What to do in an asthma attack

If a person has an asthma attack or you suspect they are having an attack, you should take immediate action.

Woman having difficulty breathing

Asthma attacks can be frightening and dangerous experiences. They can happen when symptoms get worse over a number of days or hours or can happen suddenly, even when someone is taking their medication and avoiding their triggers.

If a person has an asthma attack or you suspect they are having an attack, you should take immediate action.

Boy taking inhaler during sports

If you think you're having and asthma attack:

Follow the 5 Step Rule

This is an emergency - act now.

1. Stay calm. Sit up straight - do not lie down.

2. Take slow steady breaths.

3. Take one puff of your reliever inhaler (usually blue) every minute.

Use a spacer if available.

                People over 6 years can take up to 10 puffs in 10 minutes.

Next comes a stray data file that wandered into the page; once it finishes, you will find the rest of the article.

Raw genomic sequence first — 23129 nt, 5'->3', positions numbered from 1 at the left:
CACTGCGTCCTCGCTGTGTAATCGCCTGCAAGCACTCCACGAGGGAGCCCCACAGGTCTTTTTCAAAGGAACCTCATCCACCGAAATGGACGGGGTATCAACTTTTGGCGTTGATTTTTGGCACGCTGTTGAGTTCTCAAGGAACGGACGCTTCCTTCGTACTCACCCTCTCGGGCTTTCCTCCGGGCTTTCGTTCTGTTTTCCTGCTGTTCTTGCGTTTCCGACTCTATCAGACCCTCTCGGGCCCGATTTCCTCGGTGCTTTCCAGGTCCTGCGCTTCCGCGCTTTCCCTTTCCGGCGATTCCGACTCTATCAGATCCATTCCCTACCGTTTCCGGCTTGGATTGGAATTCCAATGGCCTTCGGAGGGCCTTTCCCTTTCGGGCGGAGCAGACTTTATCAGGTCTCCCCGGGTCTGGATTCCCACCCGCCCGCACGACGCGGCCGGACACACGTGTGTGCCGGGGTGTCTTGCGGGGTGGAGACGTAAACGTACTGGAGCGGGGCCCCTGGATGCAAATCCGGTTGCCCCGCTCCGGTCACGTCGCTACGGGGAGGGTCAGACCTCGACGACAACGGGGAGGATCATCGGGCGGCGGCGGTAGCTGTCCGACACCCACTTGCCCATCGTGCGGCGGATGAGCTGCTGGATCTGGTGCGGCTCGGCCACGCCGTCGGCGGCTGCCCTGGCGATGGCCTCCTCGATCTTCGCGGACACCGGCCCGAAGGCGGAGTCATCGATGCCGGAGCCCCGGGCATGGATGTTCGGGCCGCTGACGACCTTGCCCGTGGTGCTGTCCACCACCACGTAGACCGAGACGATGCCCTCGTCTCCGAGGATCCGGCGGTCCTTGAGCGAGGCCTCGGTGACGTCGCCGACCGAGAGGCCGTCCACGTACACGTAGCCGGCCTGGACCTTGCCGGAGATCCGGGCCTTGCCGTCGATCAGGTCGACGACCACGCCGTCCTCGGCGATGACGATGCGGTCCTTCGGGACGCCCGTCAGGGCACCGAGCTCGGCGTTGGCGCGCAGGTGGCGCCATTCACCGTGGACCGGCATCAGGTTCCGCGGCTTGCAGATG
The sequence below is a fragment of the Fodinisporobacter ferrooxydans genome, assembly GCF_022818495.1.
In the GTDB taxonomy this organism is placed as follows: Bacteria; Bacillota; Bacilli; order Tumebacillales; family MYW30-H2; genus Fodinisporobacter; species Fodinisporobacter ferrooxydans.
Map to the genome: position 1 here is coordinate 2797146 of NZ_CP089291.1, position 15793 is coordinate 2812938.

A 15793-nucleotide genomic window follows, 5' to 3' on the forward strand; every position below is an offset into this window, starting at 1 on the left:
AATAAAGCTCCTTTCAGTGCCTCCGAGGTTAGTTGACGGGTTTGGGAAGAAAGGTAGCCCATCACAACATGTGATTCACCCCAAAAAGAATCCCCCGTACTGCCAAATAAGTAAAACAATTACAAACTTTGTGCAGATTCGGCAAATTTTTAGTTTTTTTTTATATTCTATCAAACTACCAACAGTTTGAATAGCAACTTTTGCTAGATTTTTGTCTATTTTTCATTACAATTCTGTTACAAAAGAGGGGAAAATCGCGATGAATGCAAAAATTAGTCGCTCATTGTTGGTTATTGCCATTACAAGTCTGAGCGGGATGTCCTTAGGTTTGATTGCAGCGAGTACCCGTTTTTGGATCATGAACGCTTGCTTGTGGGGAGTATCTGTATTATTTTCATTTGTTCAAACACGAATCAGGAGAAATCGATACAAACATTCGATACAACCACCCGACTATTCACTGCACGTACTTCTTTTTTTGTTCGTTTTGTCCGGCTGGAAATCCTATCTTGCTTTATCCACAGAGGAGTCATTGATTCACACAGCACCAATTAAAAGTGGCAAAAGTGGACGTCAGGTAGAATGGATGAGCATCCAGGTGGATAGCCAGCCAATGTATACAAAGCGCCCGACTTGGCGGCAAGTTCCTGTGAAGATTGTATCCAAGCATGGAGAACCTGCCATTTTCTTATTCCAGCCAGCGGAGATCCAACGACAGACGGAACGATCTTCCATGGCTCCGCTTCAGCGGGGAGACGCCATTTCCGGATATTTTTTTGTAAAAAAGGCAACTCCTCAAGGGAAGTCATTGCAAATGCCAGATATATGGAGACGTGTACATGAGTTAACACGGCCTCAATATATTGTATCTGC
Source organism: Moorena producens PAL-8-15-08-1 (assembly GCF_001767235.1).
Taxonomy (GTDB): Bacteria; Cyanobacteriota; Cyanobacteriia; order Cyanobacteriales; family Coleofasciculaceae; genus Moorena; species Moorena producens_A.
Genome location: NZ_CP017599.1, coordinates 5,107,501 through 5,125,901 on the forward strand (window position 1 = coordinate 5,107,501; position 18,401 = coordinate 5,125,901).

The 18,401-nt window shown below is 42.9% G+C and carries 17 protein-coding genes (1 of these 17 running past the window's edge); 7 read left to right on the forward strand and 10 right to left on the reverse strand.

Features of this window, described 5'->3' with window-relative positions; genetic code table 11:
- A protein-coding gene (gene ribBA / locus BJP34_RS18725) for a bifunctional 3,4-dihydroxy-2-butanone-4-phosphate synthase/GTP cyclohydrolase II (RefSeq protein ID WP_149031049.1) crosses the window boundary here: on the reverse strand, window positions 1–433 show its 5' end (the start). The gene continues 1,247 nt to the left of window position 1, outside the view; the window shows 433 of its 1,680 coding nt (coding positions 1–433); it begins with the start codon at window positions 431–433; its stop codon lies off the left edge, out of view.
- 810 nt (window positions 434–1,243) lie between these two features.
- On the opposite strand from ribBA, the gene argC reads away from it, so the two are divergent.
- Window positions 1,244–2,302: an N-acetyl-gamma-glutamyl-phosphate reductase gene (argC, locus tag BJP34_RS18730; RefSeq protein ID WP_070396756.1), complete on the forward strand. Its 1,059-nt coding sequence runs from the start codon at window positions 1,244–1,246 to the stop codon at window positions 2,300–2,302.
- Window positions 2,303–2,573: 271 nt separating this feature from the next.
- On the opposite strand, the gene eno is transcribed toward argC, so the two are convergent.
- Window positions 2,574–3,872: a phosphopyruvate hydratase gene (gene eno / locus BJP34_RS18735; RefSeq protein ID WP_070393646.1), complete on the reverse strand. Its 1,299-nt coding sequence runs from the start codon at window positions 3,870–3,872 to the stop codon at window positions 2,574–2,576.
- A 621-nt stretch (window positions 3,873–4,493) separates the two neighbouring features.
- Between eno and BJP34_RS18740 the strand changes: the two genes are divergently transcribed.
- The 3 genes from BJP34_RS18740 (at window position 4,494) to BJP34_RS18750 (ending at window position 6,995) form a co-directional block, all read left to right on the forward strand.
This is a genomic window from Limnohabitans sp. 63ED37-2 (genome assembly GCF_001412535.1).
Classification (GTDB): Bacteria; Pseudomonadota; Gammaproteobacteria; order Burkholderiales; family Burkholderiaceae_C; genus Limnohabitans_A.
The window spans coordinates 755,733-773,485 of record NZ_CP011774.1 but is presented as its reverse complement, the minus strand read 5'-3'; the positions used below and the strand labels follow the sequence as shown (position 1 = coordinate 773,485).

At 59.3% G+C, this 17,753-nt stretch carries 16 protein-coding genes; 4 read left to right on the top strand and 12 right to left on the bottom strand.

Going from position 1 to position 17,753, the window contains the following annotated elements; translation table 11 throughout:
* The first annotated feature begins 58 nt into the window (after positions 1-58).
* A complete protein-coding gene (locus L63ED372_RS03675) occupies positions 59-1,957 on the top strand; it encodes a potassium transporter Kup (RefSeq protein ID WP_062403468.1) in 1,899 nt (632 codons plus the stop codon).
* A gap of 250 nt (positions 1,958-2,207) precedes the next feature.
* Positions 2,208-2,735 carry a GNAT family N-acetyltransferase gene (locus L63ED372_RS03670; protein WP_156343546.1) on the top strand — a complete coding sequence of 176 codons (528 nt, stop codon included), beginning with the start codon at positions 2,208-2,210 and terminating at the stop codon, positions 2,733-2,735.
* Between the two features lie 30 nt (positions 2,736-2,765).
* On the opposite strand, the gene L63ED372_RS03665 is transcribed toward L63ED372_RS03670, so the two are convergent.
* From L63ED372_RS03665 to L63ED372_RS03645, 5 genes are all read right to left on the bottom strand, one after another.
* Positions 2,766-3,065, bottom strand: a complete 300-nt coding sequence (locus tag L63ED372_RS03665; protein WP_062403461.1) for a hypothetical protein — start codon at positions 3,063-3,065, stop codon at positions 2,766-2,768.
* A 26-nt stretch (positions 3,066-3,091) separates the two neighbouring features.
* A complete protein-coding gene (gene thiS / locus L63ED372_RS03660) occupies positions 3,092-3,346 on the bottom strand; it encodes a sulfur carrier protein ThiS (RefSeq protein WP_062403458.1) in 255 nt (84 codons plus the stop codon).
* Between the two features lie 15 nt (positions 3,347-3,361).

Children under 6 can take up to 6 puffs in 10 minutes.

4. Call 112 or 999 if your symptoms do not improve after 10 minutes.

5 Repeat step 3 if an ambulance has not arrived in 10 minutes.

 

Remember if someone is having an asthma attack:

Do not leave them on their own.

Extra puffs of reliever inhaler (usually blue) are safe.

 

Attack Card

How do I know if it’s an Asthma Attack?

If someone is having an asthma attack they will have one or a combination of any of the symptoms below:

  • Cough

  • Wheeze

  • Shortness of breath

  • Chest tightness

  • Too breathless to finish a sentence

  • Too breathless to walk, sleep or eat

  • Lips turning blue.

 


What to do in an Asthma Attack - Child under 6 version

What to do in an Asthma Attack - Adult Version